A Journey Through African Art
Anyone with the slightest interest in art, must head to Zeitz Museum of Contemporary Art Africa (Zeitz-Mocca) in Cape Town. Exhibiting 21st century art from Africa and its diaspora, it’s been called the Africa’s Tate Modern and is the largest contemporary art museum in Africa.
The location itself is breathtaking. The galleries have been carved out in what used to be a 33-metre-tall silo with much of its roughness still intact, giving an extra edge to the interior.
The art is spread over several floors and to wonder through the galleries takes you on a tour of the African art world stretching from Ghana to Kenya, Egypt to South Africa. In the permanent exhibition, you’ll find many of the “big” African names such as Mary Sibande with her life-size rearing stallion and domestic worker warrior In the midst of chaos, there is opportunity.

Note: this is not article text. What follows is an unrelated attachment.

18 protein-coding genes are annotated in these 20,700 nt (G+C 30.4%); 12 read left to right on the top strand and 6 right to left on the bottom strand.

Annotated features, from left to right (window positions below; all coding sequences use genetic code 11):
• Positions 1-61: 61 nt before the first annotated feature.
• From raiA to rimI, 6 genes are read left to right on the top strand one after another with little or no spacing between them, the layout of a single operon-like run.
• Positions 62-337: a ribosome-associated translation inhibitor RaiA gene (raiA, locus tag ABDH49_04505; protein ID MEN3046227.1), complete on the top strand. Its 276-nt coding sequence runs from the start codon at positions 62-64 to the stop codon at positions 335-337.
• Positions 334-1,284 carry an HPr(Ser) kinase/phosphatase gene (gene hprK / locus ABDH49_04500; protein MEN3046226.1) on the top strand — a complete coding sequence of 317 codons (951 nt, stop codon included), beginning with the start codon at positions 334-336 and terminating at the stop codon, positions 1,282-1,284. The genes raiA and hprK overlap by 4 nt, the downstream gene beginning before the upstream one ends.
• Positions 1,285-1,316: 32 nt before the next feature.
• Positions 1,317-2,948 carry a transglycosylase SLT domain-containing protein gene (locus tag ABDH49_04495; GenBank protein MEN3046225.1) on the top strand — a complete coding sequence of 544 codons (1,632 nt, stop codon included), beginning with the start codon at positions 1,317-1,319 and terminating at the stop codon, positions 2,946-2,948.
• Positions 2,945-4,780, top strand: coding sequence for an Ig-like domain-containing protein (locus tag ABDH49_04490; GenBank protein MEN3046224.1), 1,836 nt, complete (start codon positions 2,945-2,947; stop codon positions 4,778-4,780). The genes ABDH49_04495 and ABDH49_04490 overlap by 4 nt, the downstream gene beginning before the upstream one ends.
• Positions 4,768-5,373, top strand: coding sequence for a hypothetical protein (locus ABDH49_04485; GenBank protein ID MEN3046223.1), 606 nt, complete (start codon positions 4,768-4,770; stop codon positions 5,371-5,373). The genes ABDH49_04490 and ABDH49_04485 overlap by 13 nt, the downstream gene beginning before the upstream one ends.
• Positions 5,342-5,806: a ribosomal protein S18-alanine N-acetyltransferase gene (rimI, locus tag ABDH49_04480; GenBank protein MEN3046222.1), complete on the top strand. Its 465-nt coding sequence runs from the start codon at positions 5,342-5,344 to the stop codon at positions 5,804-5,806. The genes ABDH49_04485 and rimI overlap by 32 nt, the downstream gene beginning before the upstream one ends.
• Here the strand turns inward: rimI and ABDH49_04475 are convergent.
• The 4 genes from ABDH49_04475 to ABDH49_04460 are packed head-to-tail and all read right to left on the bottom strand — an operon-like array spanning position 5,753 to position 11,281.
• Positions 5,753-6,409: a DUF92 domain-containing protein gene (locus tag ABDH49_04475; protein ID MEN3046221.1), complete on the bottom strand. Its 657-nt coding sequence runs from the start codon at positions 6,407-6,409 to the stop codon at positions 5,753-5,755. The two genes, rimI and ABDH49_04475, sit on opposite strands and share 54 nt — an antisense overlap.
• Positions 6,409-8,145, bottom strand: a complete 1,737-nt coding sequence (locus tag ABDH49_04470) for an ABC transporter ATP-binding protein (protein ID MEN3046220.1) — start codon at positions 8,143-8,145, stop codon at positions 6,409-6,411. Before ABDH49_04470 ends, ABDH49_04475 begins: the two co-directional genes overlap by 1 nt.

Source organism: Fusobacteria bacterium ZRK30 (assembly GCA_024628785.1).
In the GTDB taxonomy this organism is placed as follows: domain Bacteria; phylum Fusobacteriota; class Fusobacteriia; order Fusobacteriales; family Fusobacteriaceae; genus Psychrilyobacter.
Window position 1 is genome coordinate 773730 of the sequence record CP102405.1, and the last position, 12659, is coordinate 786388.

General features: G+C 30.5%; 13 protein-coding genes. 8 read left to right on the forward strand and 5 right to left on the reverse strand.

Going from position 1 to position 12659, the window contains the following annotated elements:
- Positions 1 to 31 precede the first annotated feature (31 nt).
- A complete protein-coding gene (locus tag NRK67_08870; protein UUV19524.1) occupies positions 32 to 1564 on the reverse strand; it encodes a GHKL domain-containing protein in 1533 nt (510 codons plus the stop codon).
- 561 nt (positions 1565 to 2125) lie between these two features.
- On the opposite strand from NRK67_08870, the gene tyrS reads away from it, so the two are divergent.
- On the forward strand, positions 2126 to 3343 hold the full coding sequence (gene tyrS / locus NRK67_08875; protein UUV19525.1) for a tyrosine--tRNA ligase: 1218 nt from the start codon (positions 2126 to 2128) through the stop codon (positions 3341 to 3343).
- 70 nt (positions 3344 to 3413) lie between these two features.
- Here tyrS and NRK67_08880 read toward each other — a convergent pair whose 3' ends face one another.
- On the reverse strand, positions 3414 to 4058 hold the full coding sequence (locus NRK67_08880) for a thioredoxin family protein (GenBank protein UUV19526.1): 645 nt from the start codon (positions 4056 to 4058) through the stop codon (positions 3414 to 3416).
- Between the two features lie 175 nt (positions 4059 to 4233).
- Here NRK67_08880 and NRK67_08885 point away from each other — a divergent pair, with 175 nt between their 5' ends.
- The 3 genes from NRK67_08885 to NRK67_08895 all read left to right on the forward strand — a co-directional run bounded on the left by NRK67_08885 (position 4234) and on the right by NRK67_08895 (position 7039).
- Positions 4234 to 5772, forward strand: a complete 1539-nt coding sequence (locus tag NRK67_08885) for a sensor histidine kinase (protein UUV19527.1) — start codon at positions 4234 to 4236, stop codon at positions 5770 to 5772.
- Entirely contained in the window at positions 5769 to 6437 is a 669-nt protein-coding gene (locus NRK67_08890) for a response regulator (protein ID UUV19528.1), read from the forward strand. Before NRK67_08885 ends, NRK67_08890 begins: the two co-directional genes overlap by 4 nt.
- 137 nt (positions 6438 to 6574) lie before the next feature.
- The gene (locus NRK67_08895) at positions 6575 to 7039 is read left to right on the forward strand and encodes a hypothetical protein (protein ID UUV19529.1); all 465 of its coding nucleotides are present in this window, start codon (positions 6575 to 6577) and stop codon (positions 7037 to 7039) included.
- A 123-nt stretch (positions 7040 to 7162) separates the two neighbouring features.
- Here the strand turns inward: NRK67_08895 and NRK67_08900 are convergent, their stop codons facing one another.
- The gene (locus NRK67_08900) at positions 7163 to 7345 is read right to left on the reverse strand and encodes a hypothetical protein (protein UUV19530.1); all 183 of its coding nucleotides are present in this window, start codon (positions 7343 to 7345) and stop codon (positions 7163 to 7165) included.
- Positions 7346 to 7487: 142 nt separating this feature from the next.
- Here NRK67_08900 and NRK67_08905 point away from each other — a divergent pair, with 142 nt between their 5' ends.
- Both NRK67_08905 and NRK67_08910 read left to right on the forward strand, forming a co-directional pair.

What surprised me was that so many art works were accompanied with sound. This isn’t a ”quiet” museum where visitors tip-toe around the art, rather a journey where many senses get their fill.
Don’t miss Zimbabwean artist and activist Kudzanai Chiurai posters questioning the power in post-colonial Africa (which almost got him arrested and prompted his exile in South Africa) and his detailed and intriguing photographs in the Revelation series. The stark photographs tell a sinister story of power abuse, child soldiers and civil wars in constructed African states.
The patron of the museum is German Jochen Zeitz (former CEO of Puma) and his private collection forms the foundation of the permanent exhibition.
Despite this, Mark Coetzee, Zeitz-Mocaa’s executive director and chief curator, insists that the vision is to provide a “platform for Africans to tell their own story and participate in the telling of that story”.
Let’s hope so.